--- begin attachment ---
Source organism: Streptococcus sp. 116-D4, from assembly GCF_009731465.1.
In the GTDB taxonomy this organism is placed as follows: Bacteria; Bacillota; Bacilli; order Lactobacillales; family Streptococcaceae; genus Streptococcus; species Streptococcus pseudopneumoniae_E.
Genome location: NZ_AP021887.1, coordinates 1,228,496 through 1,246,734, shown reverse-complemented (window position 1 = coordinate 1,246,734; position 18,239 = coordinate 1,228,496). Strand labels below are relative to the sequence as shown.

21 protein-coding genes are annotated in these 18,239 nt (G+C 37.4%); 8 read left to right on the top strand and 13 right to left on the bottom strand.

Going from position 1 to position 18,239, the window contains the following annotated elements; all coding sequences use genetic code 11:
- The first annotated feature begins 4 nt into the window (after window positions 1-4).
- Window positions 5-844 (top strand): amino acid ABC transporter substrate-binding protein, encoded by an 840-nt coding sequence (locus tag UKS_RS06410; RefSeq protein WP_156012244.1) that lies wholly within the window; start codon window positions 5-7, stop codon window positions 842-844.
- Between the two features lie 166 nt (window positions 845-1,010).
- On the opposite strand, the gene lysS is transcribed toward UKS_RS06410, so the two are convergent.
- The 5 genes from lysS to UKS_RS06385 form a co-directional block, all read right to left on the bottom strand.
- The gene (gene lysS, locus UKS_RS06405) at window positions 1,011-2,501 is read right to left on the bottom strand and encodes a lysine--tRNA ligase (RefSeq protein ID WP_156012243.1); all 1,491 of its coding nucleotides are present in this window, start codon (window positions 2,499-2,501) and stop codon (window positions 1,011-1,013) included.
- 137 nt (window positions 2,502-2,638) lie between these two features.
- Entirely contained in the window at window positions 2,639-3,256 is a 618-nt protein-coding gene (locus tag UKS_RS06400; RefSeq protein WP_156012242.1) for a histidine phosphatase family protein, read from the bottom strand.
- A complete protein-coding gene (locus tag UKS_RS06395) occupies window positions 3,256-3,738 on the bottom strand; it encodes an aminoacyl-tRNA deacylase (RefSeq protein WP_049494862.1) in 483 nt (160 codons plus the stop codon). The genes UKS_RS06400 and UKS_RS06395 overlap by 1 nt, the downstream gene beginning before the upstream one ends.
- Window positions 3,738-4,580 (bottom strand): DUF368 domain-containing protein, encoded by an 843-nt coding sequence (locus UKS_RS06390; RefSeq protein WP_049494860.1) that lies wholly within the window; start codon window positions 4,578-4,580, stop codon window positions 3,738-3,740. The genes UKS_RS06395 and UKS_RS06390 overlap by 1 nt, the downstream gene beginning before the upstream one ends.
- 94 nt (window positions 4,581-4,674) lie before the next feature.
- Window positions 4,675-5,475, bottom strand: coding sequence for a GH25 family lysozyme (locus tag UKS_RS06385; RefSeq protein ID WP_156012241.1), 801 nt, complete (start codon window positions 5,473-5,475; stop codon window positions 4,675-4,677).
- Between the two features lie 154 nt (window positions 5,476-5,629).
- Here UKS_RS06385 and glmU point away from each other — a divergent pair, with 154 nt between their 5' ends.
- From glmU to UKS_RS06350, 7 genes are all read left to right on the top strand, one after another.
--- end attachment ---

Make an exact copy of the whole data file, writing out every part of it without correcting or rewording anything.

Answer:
Source organism: Streptococcus sp. 116-D4, from assembly GCF_009731465.1.
In the GTDB taxonomy this organism is placed as follows: Bacteria; Bacillota; Bacilli; order Lactobacillales; family Streptococcaceae; genus Streptococcus; species Streptococcus pseudopneumoniae_E.
Genome location: NZ_AP021887.1, coordinates 1,228,496 through 1,246,734, shown reverse-complemented (window position 1 = coordinate 1,246,734; position 18,239 = coordinate 1,228,496). Strand labels below are relative to the sequence as shown.

21 protein-coding genes are annotated in these 18,239 nt (G+C 37.4%); 8 read left to right on the top strand and 13 right to left on the bottom strand.

Going from position 1 to position 18,239, the window contains the following annotated elements; all coding sequences use genetic code 11:
- The first annotated feature begins 4 nt into the window (after window positions 1-4).
- Window positions 5-844 (top strand): amino acid ABC transporter substrate-binding protein, encoded by an 840-nt coding sequence (locus tag UKS_RS06410; RefSeq protein WP_156012244.1) that lies wholly within the window; start codon window positions 5-7, stop codon window positions 842-844.
- Between the two features lie 166 nt (window positions 845-1,010).
- On the opposite strand, the gene lysS is transcribed toward UKS_RS06410, so the two are convergent.
- The 5 genes from lysS to UKS_RS06385 form a co-directional block, all read right to left on the bottom strand.
- The gene (gene lysS, locus UKS_RS06405) at window positions 1,011-2,501 is read right to left on the bottom strand and encodes a lysine--tRNA ligase (RefSeq protein ID WP_156012243.1); all 1,491 of its coding nucleotides are present in this window, start codon (window positions 2,499-2,501) and stop codon (window positions 1,011-1,013) included.
- 137 nt (window positions 2,502-2,638) lie between these two features.
- Entirely contained in the window at window positions 2,639-3,256 is a 618-nt protein-coding gene (locus tag UKS_RS06400; RefSeq protein WP_156012242.1) for a histidine phosphatase family protein, read from the bottom strand.
- A complete protein-coding gene (locus tag UKS_RS06395) occupies window positions 3,256-3,738 on the bottom strand; it encodes an aminoacyl-tRNA deacylase (RefSeq protein WP_049494862.1) in 483 nt (160 codons plus the stop codon). The genes UKS_RS06400 and UKS_RS06395 overlap by 1 nt, the downstream gene beginning before the upstream one ends.
- Window positions 3,738-4,580 (bottom strand): DUF368 domain-containing protein, encoded by an 843-nt coding sequence (locus UKS_RS06390; RefSeq protein WP_049494860.1) that lies wholly within the window; start codon window positions 4,578-4,580, stop codon window positions 3,738-3,740. The genes UKS_RS06395 and UKS_RS06390 overlap by 1 nt, the downstream gene beginning before the upstream one ends.
- 94 nt (window positions 4,581-4,674) lie before the next feature.
- Window positions 4,675-5,475, bottom strand: coding sequence for a GH25 family lysozyme (locus tag UKS_RS06385; RefSeq protein ID WP_156012241.1), 801 nt, complete (start codon window positions 5,473-5,475; stop codon window positions 4,675-4,677).
- Between the two features lie 154 nt (window positions 5,476-5,629).
- Here UKS_RS06385 and glmU point away from each other — a divergent pair, with 154 nt between their 5' ends.
- From glmU to UKS_RS06350, 7 genes are all read left to right on the top strand, one after another.